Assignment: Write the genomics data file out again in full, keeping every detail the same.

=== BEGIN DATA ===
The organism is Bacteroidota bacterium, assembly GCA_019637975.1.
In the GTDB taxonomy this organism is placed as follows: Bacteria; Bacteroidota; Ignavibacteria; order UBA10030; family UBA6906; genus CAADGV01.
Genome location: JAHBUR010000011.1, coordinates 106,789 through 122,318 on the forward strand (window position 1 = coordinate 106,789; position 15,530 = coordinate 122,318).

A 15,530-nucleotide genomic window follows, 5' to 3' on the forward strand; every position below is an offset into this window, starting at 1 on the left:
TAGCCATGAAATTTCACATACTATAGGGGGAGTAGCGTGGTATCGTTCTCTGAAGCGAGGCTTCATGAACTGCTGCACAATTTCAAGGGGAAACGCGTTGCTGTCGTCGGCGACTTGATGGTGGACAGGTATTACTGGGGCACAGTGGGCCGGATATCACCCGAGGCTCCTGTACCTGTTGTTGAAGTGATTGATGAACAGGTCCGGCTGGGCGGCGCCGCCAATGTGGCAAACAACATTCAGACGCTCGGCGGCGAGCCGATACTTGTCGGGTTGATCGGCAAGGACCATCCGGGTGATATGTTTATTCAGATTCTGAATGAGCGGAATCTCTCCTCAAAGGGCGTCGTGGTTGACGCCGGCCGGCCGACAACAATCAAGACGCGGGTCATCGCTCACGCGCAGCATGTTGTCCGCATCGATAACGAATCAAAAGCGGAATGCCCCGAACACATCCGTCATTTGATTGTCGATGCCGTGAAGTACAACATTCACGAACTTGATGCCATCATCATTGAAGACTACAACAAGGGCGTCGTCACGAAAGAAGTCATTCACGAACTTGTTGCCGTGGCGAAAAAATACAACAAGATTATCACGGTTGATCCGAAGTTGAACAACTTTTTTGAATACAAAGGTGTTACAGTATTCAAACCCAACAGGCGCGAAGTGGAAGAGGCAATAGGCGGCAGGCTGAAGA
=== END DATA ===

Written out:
The organism is Bacteroidota bacterium, assembly GCA_019637975.1.
In the GTDB taxonomy this organism is placed as follows: Bacteria; Bacteroidota; Ignavibacteria; order UBA10030; family UBA6906; genus CAADGV01.
Genome location: JAHBUR010000011.1, coordinates 106,789 through 122,318 on the forward strand (window position 1 = coordinate 106,789; position 15,530 = coordinate 122,318).

A 15,530-nucleotide genomic window follows, 5' to 3' on the forward strand; every position below is an offset into this window, starting at 1 on the left:
TAGCCATGAAATTTCACATACTATAGGGGGAGTAGCGTGGTATCGTTCTCTGAAGCGAGGCTTCATGAACTGCTGCACAATTTCAAGGGGAAACGCGTTGCTGTCGTCGGCGACTTGATGGTGGACAGGTATTACTGGGGCACAGTGGGCCGGATATCACCCGAGGCTCCTGTACCTGTTGTTGAAGTGATTGATGAACAGGTCCGGCTGGGCGGCGCCGCCAATGTGGCAAACAACATTCAGACGCTCGGCGGCGAGCCGATACTTGTCGGGTTGATCGGCAAGGACCATCCGGGTGATATGTTTATTCAGATTCTGAATGAGCGGAATCTCTCCTCAAAGGGCGTCGTGGTTGACGCCGGCCGGCCGACAACAATCAAGACGCGGGTCATCGCTCACGCGCAGCATGTTGTCCGCATCGATAACGAATCAAAAGCGGAATGCCCCGAACACATCCGTCATTTGATTGTCGATGCCGTGAAGTACAACATTCACGAACTTGATGCCATCATCATTGAAGACTACAACAAGGGCGTCGTCACGAAAGAAGTCATTCACGAACTTGTTGCCGTGGCGAAAAAATACAACAAGATTATCACGGTTGATCCGAAGTTGAACAACTTTTTTGAATACAAAGGTGTTACAGTATTCAAACCCAACAGGCGCGAAGTGGAAGAGGCAATAGGCGGCAGGCTGAAGA